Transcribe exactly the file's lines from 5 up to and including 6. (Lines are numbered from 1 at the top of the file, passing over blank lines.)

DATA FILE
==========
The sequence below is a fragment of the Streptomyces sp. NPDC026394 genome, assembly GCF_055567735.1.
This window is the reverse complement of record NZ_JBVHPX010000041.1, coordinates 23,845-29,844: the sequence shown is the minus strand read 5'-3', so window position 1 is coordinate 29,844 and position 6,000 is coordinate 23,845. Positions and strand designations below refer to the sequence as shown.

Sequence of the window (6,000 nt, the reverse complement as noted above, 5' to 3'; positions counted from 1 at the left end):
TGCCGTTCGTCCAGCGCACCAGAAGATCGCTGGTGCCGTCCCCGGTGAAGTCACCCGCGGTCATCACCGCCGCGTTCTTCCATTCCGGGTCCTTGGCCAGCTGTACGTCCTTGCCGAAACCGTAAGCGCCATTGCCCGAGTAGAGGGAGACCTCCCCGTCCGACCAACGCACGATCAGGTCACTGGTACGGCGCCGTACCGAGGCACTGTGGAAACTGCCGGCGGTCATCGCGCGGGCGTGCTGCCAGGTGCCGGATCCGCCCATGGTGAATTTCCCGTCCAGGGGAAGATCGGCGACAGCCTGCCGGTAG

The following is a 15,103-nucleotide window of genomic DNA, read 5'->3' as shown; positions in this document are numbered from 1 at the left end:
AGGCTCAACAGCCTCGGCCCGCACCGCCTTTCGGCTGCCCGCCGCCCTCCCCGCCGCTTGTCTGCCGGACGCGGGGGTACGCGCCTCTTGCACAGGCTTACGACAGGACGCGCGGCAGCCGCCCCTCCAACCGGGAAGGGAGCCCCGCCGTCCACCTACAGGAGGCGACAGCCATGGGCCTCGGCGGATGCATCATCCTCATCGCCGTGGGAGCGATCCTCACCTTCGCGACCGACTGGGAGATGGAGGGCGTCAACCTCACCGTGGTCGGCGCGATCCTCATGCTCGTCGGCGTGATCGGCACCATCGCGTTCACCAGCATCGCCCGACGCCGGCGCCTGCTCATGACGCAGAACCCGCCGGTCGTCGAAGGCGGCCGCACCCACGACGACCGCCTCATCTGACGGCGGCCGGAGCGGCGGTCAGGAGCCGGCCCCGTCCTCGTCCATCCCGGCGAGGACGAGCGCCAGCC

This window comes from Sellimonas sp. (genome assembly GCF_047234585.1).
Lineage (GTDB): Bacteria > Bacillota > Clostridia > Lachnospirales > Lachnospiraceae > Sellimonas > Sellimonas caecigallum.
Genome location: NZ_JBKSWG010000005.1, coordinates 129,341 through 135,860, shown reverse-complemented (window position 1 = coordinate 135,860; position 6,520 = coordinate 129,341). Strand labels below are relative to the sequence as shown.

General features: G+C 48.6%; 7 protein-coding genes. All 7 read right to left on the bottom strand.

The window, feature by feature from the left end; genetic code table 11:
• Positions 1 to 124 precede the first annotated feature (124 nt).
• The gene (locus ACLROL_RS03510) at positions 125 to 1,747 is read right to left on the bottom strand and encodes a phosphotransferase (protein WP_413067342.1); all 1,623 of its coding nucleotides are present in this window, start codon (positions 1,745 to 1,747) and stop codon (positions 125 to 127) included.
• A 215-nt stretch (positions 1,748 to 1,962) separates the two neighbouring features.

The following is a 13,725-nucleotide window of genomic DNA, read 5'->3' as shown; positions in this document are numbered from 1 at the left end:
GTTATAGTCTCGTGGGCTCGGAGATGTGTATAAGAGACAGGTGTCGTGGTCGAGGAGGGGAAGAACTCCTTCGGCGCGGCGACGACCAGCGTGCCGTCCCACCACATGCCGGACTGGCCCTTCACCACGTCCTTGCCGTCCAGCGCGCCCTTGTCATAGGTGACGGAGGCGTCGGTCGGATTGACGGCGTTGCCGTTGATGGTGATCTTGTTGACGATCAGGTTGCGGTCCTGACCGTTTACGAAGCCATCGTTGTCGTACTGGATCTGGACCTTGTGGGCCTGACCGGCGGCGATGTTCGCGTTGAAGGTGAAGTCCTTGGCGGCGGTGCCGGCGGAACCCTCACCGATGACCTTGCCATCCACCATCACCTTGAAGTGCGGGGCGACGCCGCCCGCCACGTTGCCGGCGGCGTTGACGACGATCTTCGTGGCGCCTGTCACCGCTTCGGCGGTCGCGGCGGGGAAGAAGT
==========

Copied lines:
The following is a 15,103-nucleotide window of genomic DNA, read 5'->3' as shown; positions in this document are numbered from 1 at the left end:
AGGCTCAACAGCCTCGGCCCGCACCGCCTTTCGGCTGCCCGCCGCCCTCCCCGCCGCTTGTCTGCCGGACGCGGGGGTACGCGCCTCTTGCACAGGCTTACGACAGGACGCGCGGCAGCCGCCCCTCCAACCGGGAAGGGAGCCCCGCCGTCCACCTACAGGAGGCGACAGCCATGGGCCTCGGCGGATGCATCATCCTCATCGCCGTGGGAGCGATCCTCACCTTCGCGACCGACTGGGAGATGGAGGGCGTCAACCTCACCGTGGTCGGCGCGATCCTCATGCTCGTCGGCGTGATCGGCACCATCGCGTTCACCAGCATCGCCCGACGCCGGCGCCTGCTCATGACGCAGAACCCGCCGGTCGTCGAAGGCGGCCGCACCCACGACGACCGCCTCATCTGACGGCGGCCGGAGCGGCGGTCAGGAGCCGGCCCCGTCCTCGTCCATCCCGGCGAGGACGAGCGCCAGCC